3.8 Green’s Function for a Conductive Plane

3.9 Green’s Function for Two Conducting Planes

3.10 Ray Tracing for Planar Dielectric Boundaries

3.11 Ray Tracing for Planar Conductor Boundaries

3.12 Ray Tracing for Planar Line of Force Boundaries

3.13 Ray Tracing for Multiple Planar Boundaries

3.14 1D Array of Line Charges

3.15 2D Array of Line Charges

3.16 Line Charge Between a Grounded Cylinder and a Floating Cylinder

3.17 Line Charge Between Two Grounded Concentric Cylinders

References

4. Conformal Mapping I

4.1 Defining Conformal Transformations

4.2 Transforming Complex Potentials

4.3 Translation

4.4 Magnification and Rotation

4.5 Complex Inversion and Inversion

4.6 Inversion of a Point

4.7 Inversion of a Triangle with Vertex at zc

4.8 Inversion of a Line

4.9 Inversion of a Circle

4.10 Inversion of Orthogonal Circles

4.11 Symmetry Preservation with Inversion

4.12 M¨obius Transform

4.13 Logarithm Transformation

4.14 Riemann Sphere

4.15 Charges at Infinity

4.16 Dielectric Cylinder and Line Charge

4.17 Floating Conductive Cylinder and Line Charge

4.18 Line Charge Between Two Concentric Conductive Cylinders Revisited

4.19 Nonconcentric Cylinders to Concentric Cylinders

References

5. Conformal Mapping II

5.1 Riemann Mapping Theorem

5.2 Symmetry of Conformal Maps

5.3 van der Pauw Theorem

5.4 Thompson-Lampard Theorem

5.5 Schwarz-Christoffel Transformation

5.6 S-C Transformation with bn = 1

5.7 S-C Transformation onto a Unit Disk

5.8 Phase of A1

5.9 Exterior Angle for a Vertex at Infinity

5.10 Boundary Condition for Parallel Lines that Meet at Infinity

5.11 Polygons with Both Vertices at Infinity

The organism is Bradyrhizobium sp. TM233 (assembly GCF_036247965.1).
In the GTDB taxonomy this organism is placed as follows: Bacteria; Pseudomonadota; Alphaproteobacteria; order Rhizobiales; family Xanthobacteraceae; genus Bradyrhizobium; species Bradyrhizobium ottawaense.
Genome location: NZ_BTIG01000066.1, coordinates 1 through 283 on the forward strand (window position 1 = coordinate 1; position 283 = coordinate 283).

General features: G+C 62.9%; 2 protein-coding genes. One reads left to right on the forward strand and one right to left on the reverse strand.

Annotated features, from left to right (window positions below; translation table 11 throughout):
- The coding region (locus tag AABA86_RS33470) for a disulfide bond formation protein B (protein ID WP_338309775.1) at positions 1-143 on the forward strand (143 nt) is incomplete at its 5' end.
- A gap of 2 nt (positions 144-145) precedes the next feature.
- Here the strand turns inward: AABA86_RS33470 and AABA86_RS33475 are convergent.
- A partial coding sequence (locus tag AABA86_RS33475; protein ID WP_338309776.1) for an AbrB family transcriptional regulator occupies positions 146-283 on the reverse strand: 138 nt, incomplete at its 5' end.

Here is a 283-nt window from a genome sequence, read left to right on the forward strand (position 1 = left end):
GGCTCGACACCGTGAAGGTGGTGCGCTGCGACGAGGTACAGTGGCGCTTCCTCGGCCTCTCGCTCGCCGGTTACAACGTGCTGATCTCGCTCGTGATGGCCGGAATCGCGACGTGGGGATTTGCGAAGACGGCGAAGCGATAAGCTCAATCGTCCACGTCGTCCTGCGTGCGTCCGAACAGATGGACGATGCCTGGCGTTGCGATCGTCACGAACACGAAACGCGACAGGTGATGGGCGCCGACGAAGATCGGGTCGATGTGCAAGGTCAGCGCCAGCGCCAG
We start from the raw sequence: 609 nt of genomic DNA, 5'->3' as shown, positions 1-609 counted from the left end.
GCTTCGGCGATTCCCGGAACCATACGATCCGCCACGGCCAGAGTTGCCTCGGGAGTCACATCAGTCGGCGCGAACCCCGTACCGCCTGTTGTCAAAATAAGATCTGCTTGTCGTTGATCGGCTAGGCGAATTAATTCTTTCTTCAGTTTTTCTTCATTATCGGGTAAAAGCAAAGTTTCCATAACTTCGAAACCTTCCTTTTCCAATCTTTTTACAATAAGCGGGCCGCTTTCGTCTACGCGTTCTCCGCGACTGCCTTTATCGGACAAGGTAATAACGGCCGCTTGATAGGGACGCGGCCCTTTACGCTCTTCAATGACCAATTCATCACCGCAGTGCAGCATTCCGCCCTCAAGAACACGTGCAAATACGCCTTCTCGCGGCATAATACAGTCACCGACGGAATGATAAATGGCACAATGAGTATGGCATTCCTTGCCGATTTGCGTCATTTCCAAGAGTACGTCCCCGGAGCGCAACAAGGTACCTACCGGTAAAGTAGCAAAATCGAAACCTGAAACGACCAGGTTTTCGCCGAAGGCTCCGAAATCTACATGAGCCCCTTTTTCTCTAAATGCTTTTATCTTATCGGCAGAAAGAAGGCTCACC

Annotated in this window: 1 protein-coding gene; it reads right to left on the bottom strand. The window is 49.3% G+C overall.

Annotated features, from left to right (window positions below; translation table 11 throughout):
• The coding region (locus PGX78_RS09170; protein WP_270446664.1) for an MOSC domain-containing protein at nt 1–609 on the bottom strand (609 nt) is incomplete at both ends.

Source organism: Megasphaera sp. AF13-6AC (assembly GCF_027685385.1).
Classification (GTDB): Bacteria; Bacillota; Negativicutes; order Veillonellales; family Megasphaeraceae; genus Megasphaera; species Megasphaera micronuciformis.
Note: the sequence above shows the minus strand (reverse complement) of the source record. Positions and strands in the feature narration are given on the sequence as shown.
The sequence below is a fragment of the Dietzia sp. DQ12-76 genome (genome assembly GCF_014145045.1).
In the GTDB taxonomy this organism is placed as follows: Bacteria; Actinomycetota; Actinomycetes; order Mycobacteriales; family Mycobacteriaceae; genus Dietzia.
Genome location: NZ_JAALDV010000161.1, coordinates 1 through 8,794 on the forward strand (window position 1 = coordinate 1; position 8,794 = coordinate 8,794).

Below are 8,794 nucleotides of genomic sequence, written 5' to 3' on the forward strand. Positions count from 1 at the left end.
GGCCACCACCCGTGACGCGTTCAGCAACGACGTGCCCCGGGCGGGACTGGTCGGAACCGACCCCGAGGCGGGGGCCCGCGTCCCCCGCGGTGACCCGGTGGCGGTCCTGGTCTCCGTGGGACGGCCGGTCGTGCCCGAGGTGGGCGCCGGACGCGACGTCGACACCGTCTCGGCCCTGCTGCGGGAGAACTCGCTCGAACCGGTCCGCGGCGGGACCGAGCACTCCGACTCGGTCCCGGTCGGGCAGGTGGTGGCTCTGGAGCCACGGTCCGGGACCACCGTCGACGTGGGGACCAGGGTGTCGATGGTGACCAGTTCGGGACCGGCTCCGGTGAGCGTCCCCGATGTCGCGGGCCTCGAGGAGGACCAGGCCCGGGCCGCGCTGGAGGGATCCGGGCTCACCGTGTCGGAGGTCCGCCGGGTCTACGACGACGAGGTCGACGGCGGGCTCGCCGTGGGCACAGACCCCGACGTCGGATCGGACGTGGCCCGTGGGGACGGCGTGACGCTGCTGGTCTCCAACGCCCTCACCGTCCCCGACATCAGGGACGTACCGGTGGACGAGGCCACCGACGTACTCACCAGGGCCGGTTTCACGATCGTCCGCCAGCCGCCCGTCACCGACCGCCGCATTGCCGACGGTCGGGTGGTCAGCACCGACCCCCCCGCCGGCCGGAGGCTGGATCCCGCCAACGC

5.12 Polygons with One Finite Vertex and One Vertex at Infinity

5.13 Polygons with One Finite Vertex and Two Vertices at Infinity

5.14 Polygons with Two Finite Vertices and One Vertex at Infinity

5.15 Polygons with Two Finite Vertices and Two Vertices at Infinity

5.16 The Joukowski Transformation

5.17 Polygons with Three Finite Vertices

5.18 Polygons with Four Finite Vertices

References

6. Case Studies with Conformal Mapping

6.1 Parallel Plate Capacitor

6.2 Characteristic Impedance of Lossless Transmission Lines

6.3 Charge Imaging on Infinite Plate

6.4 Field Plates

6.5 Trigate FinFETs

6.6 Uniform Electric Field

6.7 Circular Conducting or Dielectric Cylinder in a Uniform Electric Field

6.8 Elliptic Dielectric Cylinder in Uniform Electric Field

6.9 Limitations for conformal mapping

6.10 Conclusions

References

Chapter 7. Other Fields of Physics

7.1 Translating to Other Areas of Physics

7.2 Steady Electric Current

7.3 Magnetostatics

7.4 Steady Heat Power Flow

7.5 Fluid Dynamics

References

Appendix A. Differentiating an Integral

Appendix B. Dirac □-Function

Appendix C. Elliptic Integrals

Appendix D. Jacobi’s Elliptic Functions

Appendix E. Gamma and Beta Functions

Appendix F. Gauss’s Hypergeometric Function

Appendix G. Dilogarithm and Trilogarithm Functions

References

Index

### Biography

**Robert L. Coffie** is the Founder and President of RLC Solutions, a semiconductor/microelectronics consulting company. He has designed, developed and matured AlGaN/GaN high electron mobility transistor (HEMT) technologies for RF applications from L-band to Q-band at Northrop Grumman and TriQuint Semiconductor (now Qorvo). He also developed the first JEDEC qualified AlGaN/GaN HEMTs for 600 V power switching applications at Transphorm where he served as Director of Device Engineering.